Lecture 34: The Wonderful Quantum World - Breakdown of Classical Mechanics
recorded by: Massachusetts Institute of Technology, MIT
published: Oct. 10, 2008, recorded: December 1999, views: 62532
released under terms of: Creative Commons Attribution Non-Commercial Share Alike (CC-BY-NC-SA)
Download mit801f99_lewin_lec34_01.m4v (Video - generic video source 102.0 MB)
Download mit801f99_lewin_lec34_01.rm (Video - generic video source 104.2 MB)
Download mit801f99_lewin_lec34_01.flv (Video 102.2 MB)
Download mit801f99_lewin_lec34_01_352x240_h264.mp4 (Video 138.2 MB)
Download mit801f99_lewin_lec34_01.wmv (Video 419.0 MB)
Report a problem or upload filesIf you have found a problem with this lecture or would like to send us extra material, articles, exercises, etc., please use our ticket system to describe your request and upload the data.
Enter your e-mail into the 'Cc' field, and we will keep you updated with your request's status.
1. Discrete Energy Levels:
Electrons orbit their atomic nucleus in well defined orbits corresponding to discrete energy levels. The electrons can jump from one energy level to a vacant energy level, but they cannot exist in between. Transitions between these energy levels gives rise to absorption and emission of light in discrete spectral lines (wavelengths). The students are encouraged to look through their diffraction gratings at helium and neon light sources to see evidence of these discrete wavelengths of emitted light.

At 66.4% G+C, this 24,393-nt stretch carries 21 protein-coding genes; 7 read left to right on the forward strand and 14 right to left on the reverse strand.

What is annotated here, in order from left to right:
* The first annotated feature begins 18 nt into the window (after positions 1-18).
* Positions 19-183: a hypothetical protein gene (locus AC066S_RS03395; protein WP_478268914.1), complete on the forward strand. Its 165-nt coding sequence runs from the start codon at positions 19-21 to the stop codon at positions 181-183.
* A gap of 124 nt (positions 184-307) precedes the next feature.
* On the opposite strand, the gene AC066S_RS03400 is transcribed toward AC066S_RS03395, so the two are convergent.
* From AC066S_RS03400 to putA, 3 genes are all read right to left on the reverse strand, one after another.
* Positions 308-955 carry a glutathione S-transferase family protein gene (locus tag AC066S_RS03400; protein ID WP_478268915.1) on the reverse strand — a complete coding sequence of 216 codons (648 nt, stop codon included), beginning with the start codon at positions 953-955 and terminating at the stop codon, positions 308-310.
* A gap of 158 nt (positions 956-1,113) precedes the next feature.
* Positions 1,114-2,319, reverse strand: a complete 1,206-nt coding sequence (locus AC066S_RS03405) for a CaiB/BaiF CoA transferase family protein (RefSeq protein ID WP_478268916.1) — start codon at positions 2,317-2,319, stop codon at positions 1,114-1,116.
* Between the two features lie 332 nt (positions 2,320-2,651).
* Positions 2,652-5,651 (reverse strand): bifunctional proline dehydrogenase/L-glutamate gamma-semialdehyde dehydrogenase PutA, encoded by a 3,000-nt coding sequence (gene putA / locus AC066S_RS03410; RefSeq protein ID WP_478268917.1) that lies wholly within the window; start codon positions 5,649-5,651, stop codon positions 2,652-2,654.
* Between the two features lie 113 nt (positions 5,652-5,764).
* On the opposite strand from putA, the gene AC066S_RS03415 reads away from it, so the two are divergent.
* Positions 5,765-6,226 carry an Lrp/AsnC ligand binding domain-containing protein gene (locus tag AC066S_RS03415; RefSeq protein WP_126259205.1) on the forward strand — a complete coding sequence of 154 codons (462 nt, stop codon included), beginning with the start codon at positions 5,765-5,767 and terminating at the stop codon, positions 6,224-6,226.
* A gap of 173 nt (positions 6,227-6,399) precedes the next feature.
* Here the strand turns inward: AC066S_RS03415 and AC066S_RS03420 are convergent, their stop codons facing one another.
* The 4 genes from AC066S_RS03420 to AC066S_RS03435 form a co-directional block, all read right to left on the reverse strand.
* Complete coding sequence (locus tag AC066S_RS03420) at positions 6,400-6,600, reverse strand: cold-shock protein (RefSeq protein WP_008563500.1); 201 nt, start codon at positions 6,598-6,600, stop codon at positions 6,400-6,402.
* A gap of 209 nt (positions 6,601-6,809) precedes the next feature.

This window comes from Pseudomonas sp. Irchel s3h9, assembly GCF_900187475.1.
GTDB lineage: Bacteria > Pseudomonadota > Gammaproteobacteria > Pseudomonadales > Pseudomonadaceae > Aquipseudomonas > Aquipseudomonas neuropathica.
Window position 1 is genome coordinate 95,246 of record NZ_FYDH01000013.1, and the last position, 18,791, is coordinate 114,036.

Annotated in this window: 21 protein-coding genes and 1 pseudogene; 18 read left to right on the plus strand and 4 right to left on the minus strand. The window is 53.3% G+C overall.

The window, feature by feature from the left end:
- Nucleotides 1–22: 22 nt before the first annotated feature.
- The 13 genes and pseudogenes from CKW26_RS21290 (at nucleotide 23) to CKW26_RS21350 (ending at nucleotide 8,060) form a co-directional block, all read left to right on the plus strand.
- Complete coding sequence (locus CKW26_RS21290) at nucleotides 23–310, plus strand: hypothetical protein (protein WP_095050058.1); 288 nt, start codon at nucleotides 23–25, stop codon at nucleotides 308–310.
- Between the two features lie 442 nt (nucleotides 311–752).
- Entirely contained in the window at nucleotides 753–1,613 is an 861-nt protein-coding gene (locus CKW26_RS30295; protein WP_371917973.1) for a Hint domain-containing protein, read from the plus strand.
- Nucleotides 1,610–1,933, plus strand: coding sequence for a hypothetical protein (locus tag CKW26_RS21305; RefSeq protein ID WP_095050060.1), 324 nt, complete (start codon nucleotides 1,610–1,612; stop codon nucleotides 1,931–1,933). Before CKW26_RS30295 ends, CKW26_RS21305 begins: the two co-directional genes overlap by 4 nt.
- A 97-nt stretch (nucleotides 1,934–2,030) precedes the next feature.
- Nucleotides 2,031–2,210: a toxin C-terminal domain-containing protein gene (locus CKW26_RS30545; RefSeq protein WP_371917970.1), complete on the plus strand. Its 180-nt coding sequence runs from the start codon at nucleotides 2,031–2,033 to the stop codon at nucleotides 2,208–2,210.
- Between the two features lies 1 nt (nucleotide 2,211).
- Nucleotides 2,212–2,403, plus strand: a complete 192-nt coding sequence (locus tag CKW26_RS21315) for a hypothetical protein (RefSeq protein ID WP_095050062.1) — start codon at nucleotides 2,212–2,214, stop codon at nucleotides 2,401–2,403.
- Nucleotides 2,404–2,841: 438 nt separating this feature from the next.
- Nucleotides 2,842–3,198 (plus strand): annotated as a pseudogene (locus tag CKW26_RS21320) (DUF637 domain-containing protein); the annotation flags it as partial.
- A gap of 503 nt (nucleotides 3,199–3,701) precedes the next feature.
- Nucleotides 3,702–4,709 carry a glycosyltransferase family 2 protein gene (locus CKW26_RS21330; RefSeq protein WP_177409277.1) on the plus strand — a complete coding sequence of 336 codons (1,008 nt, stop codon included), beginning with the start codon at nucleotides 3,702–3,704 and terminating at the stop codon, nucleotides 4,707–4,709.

2. Particles and Waves:
Quantum mechanics introduces some very non-intuitive concepts, e.g. light behaves as both a particle (a photon) and a wave, and a particle behaves like a wave with a wavelength inversely proportional to its momentum. Interference is a wave phenomenon, and indeed particles can interfere with each other. Both the position and momentum of a particle cannot be accurately specified at the same time (Heisenberg's uncertainty principle).
3. Diffraction by a Slit:
Diffraction of light by a narrow vertical slit is a well understood classical wave phenomenon consistent with Heisenberg's uncertainty principle. The narrower the slit, the smaller is the uncertainty in the horizontal position of the photons which have to sneak through the narrow opening, so the greater is the horizontal spread of the transmitted protons (uncertainty in their momentum). Quantum mechanics only allows you to predict positions of particles with certain probabilities. In the classical, Newtonian, world you can predict the position and movement of a particle to any degree of accuracy - NOT in the microscopic quantum world. The Newtonian picture is perfect for describing the behaviour of basketballs and planets in the macroscopic world.
Link this pageWould you like to put a link to this lecture on your homepage?
Go ahead! Copy the HTML snippet !